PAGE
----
THE STORY: PepsiCo contracted a Russian startup to explore the possibility of launching an "orbital billboard" made up of mini-satellites to display an advertising campaign for an energy drink in the night sky, visible from the ground — a campaign that somehow, apparently, had to do with prejudice against a wildly persecuted minority: Gamers.
FLACK RESPONSE OF YEAR: Russian PepsiCo spokesperson Olga Mangova confirmed to Futurism that the collaboration is real. "We believe in StartRocket potential," she wrote in an email. "Orbital billboards are the revolution on the market of communications."
WHY WE LOVED IT: Jesus, like: What isn't there to love? For one thing, if you're PepsiCo, Futurism's news editor Jon Christian. After the story ran, and in the wake of a plethora of negative press, the plans for the cubesat ad were scrapped. Pepsi trotted out the line that it was a 'one-time test' and tried to retcon their narrative on this, of course, blaming it on their Russian counterparts going rogue (and making the press line above that much funnier). For another: Uh, global soft drink conglomerate plans James Bond-villain-esque advertising campaign for energy drink to target persecuted gamer crowd (?!?!) by using mini-satellites? Right. Our colleagues across the industry took notice on this one as well: In the ensuing press mess, we picked up some love from The Atlantic (who responded with a great piece on Pepsi's obsession with space), Gizmodo, Slate, Discover Magazine, Space.com, and BoingBoing (whose URL choice summed up the public response to this story best). Futurism: You got the right one, baby.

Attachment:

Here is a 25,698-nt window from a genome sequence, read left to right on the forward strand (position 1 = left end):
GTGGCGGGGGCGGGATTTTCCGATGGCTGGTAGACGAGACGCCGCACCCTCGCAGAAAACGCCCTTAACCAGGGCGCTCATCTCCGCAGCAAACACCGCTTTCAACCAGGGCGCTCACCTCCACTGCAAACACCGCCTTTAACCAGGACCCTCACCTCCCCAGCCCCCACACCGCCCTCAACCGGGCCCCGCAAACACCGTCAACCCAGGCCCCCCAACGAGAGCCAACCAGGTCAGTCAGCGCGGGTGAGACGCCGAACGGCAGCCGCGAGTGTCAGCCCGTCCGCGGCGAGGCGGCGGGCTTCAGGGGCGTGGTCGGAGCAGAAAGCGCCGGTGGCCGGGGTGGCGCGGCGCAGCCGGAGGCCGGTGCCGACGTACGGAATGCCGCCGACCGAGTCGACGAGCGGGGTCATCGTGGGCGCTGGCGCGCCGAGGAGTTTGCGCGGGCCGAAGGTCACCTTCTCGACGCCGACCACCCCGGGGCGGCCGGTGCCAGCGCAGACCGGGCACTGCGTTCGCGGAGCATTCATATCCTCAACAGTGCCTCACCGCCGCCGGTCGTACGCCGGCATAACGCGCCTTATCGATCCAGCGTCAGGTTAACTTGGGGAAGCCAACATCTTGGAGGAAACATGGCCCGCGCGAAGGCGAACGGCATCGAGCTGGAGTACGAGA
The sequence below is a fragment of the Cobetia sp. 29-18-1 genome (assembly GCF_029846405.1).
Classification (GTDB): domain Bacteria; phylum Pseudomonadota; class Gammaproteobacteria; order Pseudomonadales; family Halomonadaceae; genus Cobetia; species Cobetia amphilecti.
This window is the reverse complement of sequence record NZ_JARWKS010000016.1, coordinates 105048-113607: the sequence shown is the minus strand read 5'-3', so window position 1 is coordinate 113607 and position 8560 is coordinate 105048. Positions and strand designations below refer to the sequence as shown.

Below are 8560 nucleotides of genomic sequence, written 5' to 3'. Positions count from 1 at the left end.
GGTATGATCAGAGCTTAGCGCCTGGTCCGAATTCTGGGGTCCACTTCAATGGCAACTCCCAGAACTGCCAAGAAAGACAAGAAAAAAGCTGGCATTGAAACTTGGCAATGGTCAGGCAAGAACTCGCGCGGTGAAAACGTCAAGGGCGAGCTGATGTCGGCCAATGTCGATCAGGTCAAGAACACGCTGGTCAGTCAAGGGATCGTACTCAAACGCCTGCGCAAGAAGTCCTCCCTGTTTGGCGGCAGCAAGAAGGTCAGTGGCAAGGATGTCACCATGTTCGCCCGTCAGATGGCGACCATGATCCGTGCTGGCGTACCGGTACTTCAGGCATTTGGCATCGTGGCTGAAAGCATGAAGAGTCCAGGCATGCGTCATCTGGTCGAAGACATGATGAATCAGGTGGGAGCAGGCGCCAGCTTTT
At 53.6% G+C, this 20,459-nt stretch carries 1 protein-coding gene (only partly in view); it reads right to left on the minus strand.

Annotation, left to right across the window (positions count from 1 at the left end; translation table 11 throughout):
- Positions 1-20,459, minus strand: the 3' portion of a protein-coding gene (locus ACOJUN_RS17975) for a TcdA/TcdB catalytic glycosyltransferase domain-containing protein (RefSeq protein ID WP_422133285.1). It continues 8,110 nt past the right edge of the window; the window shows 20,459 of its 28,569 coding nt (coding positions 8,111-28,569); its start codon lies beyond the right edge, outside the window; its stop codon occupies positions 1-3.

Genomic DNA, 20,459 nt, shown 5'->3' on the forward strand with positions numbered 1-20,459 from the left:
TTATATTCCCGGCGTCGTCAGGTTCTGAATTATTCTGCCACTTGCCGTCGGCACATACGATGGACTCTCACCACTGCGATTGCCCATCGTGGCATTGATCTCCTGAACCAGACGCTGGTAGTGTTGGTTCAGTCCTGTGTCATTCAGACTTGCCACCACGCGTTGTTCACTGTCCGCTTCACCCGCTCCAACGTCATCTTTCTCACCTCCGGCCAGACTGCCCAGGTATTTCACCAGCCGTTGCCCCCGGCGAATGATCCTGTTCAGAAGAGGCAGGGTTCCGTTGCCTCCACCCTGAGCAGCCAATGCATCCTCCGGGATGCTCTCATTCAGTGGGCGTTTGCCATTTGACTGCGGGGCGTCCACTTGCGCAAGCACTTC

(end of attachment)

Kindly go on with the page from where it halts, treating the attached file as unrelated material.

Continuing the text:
That Time We Took on The Tabloids (and Their Stupid Space Rocks Stories)
DATE: October 11, 2019
THE HEADLINE: This Awful Tabloid Predicts a Killer Asteroid Almost Every Day
THE STORY: A world already on edge, and a newspaper using fear of death from above to get bullshit clicks from it.
THE NINTH ANNUAL 'ALL WORK AND NO ASTEROID MAKES DAN A DULL BOY' DATA JOURNALISM AWARD GOES TO staff reporter Dan Robitzski's old-fashioned, pen-and-paper hand-tabulation of British tabloid The Daily Express' bullshit asteroid stories:
WHY WE LOVED IT: Besides the fact that Dan went (see above) full-red string on this one? It's a demonstration of something that looks like science journalism to the untrained eye — but that's really just a cudgel to incite panic and fear. By showing what it looks like when it's bad, hopefully, we demonstrate what we like to think of as a core tenet of the mission of Futurism: Helping readers draw the line, as boldly as possible, between fraudulent science news and the Real McCoy.